Throughout late fall and early winter many individuals find themselves experiencing strong feelings of being sad creeping into their daily lives. At times, this sadness is very hard to define and people can experience this problem constantly. This is often diagnosed as Seasonal Affective Disorder (SAD), which is commonly referred to as “winter depression.” Four to six out of every 100 people
suffer from this disorder.
Living in Michigan, we are very familiar with the term “winter blues.” The further a person is from the equator, the more a person is at risk for developing SAD. This happens because of the reduced level of sunlight in the fall and winter months which can affect a person’s overall mood. Serotonin
which is the brain’s mood booster is relatively low in the fall and winter months which makes it a link to depression. During these months,because of daylight savings, there are also increased levels of melatonin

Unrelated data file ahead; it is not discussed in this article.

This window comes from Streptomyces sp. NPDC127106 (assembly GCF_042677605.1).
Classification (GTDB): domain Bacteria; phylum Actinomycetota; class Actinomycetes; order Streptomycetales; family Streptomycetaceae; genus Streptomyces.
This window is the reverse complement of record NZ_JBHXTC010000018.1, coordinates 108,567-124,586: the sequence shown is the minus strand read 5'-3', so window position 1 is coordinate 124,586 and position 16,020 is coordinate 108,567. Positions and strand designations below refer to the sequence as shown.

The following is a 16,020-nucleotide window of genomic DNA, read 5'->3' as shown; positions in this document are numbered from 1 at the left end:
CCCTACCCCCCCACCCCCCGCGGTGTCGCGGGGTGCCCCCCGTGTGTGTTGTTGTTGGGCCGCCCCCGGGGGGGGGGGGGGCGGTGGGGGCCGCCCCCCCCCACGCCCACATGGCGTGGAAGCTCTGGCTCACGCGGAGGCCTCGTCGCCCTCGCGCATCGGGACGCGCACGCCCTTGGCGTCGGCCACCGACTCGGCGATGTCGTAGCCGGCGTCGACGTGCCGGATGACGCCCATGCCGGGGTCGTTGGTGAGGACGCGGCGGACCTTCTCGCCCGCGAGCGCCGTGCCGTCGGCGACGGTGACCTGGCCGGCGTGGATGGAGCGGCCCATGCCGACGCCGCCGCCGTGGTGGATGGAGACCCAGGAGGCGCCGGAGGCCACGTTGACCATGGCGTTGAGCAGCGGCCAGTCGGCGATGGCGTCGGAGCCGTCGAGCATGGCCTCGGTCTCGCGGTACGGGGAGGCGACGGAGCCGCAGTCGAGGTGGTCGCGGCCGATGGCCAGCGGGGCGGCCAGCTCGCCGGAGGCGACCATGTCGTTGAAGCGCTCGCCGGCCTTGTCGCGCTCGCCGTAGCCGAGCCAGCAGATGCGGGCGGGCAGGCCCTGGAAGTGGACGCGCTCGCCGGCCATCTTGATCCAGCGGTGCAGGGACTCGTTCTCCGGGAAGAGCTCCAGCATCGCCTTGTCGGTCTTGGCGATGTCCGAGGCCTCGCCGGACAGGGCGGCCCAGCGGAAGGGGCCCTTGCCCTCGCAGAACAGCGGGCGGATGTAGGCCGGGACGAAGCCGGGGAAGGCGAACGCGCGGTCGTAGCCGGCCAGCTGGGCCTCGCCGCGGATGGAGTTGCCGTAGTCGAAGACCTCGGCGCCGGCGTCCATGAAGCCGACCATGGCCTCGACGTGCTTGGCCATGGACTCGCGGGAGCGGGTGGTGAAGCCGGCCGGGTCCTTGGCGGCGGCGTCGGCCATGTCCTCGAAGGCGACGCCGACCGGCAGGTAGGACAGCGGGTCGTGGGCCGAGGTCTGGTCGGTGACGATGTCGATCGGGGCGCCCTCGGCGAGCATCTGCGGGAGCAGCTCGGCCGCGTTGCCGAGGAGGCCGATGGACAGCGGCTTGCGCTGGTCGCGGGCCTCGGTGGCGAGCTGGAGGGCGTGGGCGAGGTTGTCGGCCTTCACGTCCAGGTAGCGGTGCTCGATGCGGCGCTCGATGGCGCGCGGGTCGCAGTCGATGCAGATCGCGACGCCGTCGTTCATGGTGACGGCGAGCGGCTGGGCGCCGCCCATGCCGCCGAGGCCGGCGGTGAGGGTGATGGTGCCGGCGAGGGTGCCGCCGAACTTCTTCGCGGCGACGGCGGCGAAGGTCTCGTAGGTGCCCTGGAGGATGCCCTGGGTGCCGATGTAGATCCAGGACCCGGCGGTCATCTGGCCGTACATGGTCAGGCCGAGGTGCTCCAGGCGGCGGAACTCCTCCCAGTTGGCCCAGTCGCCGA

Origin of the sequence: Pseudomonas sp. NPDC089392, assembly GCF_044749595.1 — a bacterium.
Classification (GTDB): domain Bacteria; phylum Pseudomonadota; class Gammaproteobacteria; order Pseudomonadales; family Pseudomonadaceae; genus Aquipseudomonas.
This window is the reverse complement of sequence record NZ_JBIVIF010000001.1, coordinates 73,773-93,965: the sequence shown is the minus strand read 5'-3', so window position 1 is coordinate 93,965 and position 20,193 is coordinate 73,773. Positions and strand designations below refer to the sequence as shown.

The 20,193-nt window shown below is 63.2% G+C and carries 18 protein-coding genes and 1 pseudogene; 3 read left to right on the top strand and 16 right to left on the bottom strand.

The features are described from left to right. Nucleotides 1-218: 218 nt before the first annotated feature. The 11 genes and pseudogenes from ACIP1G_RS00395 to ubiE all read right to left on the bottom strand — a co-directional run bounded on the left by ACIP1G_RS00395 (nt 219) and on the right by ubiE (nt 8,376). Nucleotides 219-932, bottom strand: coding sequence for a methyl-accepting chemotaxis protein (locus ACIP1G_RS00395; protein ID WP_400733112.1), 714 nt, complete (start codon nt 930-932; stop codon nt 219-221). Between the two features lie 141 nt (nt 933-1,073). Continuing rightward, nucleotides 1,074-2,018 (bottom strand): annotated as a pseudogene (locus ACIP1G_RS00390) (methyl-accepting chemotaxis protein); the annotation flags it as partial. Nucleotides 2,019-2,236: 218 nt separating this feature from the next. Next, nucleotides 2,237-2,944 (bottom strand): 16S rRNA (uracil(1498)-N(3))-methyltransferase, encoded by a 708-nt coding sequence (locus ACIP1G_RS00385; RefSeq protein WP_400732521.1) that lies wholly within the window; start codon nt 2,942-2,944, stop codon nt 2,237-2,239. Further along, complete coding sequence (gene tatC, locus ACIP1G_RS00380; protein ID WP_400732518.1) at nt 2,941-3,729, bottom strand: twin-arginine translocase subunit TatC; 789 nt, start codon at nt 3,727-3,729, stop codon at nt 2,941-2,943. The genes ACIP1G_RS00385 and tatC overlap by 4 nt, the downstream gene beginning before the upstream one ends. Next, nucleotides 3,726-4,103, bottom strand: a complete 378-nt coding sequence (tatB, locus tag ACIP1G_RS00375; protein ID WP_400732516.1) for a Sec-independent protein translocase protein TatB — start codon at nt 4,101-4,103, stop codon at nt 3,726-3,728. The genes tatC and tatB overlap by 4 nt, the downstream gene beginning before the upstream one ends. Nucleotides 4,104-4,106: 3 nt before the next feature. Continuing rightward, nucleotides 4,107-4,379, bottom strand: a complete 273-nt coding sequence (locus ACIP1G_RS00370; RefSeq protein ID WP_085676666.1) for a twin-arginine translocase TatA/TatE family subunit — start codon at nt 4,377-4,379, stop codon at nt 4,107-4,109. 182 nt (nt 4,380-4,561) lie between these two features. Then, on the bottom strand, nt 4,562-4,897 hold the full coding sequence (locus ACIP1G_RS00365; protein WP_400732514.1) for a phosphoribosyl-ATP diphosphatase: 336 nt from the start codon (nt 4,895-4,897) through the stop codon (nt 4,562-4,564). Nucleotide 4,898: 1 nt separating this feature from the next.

which is a sleep-related hormone that releases in the brain, making a person sleep a lot more. This can make it very hard for some people to prevent this disorder but there are many ways that a person can do so.
The origin of winter depression is still unknown; but it is thought to be linked to a few specific ideas:
- Lack of Vitamin D, also known as sunlight deficiency
- Imbalance in melatonin, which is mainly disrupted by seasonal changes
- Drop in serotonin levels caused by sunlight reduction
- Interruptions to circadian rhythm due to lack of sunlight